One school is knocking on parents' doors to find out what they want for their children. Kate Harrison reports
THE PROSPECT of giving up a precious Saturday morning lie-in to knock on doors inviting criticism from parents might not seem that appealing.
But as they are briefed, staff from Hillcrest school and community college at Netherton in the West Midlands seem to be relishing the challenge. "It just feels right," says headteacher John Bateson as he collects his list of four addresses to visit. "We do talk to parents but better still, we need to listen to them. And that's what we're going to do this morning."
The object of Hillcrest's first "Walk for Success" is simple - to visit the homes of every child in Year 7 in one Saturday morning. Working in pairs, school staff and volunteers from community action group Citizens aim to find out what parents want for their child, and how teachers can help them achieve those ambitions.
Like other Black Country towns, Netherton is an area of high unemployment and often low expectations of the education system. Hillcrest's five A to C GCSE passes have risen from 12 to 25 per cent in the past two years, but there is still a way to go. Many parents never set foot in the school - another reason to go and visit them instead.
Mr Bateson's first stop is the home of Andrew Pearson. His arrival interrupts the television viewing of Andrew's older sisters, but his parents Jackie and Geoff seem comfortable with the visit. He asks: "What would you like Andrew to be and to achieve, and what sort of a person do you want him to be when he leaves us in five years?" Geoff Pearson is clear. "I'm not one of these people who thinks you should put pressure on your kids to do a certain thing just because you didn't do it yourself, but I suppose I'd like him to have a skill to fall back on."
In their 15-minute conversation, they touch on the importance of qualifications, Andrew's enthusiasm for football and Jackie's concerns about the groups of children who gather on Netherton's streets most nights. "They can be really quite intimidating but it's only because they've got no entertainment. We need more youth clubs, because not all the kids are interested in sport like Andrew."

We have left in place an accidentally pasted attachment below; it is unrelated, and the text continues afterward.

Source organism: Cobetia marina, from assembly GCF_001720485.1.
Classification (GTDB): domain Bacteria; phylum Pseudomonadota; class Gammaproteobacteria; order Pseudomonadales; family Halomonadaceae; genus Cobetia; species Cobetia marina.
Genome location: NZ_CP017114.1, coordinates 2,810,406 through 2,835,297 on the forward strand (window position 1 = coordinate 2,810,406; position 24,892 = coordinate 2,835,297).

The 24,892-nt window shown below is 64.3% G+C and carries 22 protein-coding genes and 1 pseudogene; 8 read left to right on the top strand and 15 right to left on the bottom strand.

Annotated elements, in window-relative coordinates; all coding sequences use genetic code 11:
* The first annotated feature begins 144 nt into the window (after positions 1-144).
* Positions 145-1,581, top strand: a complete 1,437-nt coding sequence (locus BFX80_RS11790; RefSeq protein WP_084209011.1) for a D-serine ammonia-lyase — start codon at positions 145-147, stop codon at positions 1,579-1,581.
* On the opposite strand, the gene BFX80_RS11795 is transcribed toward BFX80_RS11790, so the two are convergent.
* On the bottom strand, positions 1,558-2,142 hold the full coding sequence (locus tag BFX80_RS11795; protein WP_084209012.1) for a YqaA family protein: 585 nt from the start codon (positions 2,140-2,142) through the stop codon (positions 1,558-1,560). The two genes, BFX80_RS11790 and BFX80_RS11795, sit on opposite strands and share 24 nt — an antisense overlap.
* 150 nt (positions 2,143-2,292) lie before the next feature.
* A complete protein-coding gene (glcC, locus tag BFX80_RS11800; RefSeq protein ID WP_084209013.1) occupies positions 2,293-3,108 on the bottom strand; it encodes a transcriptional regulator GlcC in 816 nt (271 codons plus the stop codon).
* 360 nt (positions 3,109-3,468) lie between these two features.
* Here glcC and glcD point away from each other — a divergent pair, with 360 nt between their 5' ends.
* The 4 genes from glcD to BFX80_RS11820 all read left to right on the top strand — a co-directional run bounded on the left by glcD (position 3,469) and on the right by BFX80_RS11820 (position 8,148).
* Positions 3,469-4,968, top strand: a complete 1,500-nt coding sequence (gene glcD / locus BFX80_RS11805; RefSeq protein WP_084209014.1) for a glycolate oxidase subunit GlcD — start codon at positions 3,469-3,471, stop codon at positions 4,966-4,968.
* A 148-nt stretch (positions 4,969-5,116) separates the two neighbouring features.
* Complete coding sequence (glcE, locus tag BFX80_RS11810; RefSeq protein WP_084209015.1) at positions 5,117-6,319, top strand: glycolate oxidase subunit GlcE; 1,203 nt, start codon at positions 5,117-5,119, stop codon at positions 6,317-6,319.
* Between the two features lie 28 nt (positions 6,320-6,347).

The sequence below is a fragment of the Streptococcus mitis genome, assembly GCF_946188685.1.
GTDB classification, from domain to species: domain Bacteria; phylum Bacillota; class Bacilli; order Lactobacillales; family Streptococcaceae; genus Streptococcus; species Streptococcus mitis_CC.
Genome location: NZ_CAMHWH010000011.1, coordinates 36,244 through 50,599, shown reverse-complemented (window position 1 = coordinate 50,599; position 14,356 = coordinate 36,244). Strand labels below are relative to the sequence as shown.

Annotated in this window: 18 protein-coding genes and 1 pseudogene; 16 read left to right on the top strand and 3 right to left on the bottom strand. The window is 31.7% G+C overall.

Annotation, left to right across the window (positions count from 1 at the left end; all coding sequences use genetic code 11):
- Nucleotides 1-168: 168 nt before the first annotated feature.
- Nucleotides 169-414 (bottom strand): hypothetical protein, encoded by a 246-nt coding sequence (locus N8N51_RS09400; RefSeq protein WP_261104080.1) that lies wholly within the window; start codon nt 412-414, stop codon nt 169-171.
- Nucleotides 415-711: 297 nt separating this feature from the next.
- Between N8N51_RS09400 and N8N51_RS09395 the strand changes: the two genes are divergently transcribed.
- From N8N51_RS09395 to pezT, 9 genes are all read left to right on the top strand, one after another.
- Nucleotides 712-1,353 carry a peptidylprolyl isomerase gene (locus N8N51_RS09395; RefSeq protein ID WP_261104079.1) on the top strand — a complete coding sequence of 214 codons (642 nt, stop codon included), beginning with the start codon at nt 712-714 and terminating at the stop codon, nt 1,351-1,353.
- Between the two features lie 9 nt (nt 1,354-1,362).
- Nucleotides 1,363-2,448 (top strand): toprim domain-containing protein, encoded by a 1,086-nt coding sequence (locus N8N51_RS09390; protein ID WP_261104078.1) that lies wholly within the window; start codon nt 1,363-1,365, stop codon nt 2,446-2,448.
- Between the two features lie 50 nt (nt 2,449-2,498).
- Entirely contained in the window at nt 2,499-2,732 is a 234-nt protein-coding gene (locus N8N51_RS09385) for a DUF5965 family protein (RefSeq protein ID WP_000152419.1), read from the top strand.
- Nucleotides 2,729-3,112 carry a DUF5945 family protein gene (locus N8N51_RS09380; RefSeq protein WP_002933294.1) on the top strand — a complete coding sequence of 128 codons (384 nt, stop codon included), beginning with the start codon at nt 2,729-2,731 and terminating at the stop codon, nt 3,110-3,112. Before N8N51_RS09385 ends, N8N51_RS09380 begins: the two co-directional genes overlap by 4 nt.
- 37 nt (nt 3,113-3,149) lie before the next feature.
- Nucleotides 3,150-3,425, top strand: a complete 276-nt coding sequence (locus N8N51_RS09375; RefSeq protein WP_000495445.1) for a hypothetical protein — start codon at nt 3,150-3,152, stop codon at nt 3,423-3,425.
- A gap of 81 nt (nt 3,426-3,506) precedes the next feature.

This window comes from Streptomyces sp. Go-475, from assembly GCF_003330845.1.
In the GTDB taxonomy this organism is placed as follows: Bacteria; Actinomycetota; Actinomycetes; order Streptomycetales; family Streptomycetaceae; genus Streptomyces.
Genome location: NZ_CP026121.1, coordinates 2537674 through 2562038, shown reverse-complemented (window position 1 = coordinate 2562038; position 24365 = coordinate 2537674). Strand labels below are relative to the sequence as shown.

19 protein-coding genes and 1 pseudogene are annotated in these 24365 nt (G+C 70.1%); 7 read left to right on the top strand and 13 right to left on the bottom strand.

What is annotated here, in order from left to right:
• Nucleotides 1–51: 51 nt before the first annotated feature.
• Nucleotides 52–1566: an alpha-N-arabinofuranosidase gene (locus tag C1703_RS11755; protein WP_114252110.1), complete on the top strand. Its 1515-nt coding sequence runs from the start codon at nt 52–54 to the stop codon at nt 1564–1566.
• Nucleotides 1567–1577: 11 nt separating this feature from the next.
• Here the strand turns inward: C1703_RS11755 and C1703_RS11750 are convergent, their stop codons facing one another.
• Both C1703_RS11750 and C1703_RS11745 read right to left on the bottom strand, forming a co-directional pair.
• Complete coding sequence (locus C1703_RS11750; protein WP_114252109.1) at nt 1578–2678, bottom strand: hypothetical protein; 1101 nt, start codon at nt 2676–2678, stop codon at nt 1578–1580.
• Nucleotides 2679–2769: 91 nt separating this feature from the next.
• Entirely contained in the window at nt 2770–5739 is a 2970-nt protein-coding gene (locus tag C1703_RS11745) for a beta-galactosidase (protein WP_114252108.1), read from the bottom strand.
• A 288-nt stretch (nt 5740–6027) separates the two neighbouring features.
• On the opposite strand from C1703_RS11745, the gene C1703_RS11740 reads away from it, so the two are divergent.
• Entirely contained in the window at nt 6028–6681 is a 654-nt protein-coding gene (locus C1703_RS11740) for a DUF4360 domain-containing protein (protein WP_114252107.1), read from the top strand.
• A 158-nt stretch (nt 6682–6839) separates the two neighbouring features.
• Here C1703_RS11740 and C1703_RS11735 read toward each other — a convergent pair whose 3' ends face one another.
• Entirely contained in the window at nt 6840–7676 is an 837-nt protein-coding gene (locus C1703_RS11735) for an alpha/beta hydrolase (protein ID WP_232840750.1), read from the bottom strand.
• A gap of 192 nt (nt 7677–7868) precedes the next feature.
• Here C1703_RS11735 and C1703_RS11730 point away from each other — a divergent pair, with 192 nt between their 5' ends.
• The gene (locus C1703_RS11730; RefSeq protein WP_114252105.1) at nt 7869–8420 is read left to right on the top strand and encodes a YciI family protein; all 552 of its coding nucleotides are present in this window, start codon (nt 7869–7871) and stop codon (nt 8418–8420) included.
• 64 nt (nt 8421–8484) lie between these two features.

After promising to look into the possibility of more youth provision, Mr Bateson walks a few houses on to the home of twins Adam and Laura Whitehall. Their mother Carol is very pleased to see the headteacher. "To me it really makes me think that you care, and that's what I think you do do, up at school," she says.
However, Carol Whitehall admits she has not always felt that way. "I did have my doubts about the school. But then Claire, my eldest, said she wanted to go. From the moment she arrived all the doubts were dispelled and I had no hesitation at all in sending the twins there."
Noting her strong views on discipline and concern about the young people hanging around street corners, Mr Bateson leaves for his next address.
At midday, the volunteers regroup after visiting more than 120 homes. It is too early to identify clear themes, but bullying, homework and special needs support were all discussed.
"There was one man who was unemployed and had a bad time in his education and he was determined the same wouldn't happen to his son," one teacher says. A Citizens volunteer talks about the importance of going beyond traditional home-school links: "It's not just about joining the PTA or sending them newsletters; it's about really engaging them so they are actively involved."
Not all the parents were "on message": one boasted about his bad behaviour and "bunking off" in full earshot of his children. But teachers hope more parents will become involved in school, and plan to use their comments to improve education at Hillcrest.
"I'd like to double our GCSE passes all over again and to do that we need the parents to know us, trust us, believe in the school and the children. That's what we've made a start on today," Mr Bateson says.
Government officials are already taking an interest in the work of Hillcrest and other schools around Dudley. Many of their ideas followed a visit by teachers, volunteers and the local training and enterprise council to Texas, where "sink" schools had seen big improvements after similar community-based work. The ideas are adapted, but the emphasis on finding common ground with parents seems to be working on both sides of the Atlantic.
Kate Harrison is the education correspondent for BBC West Midlands.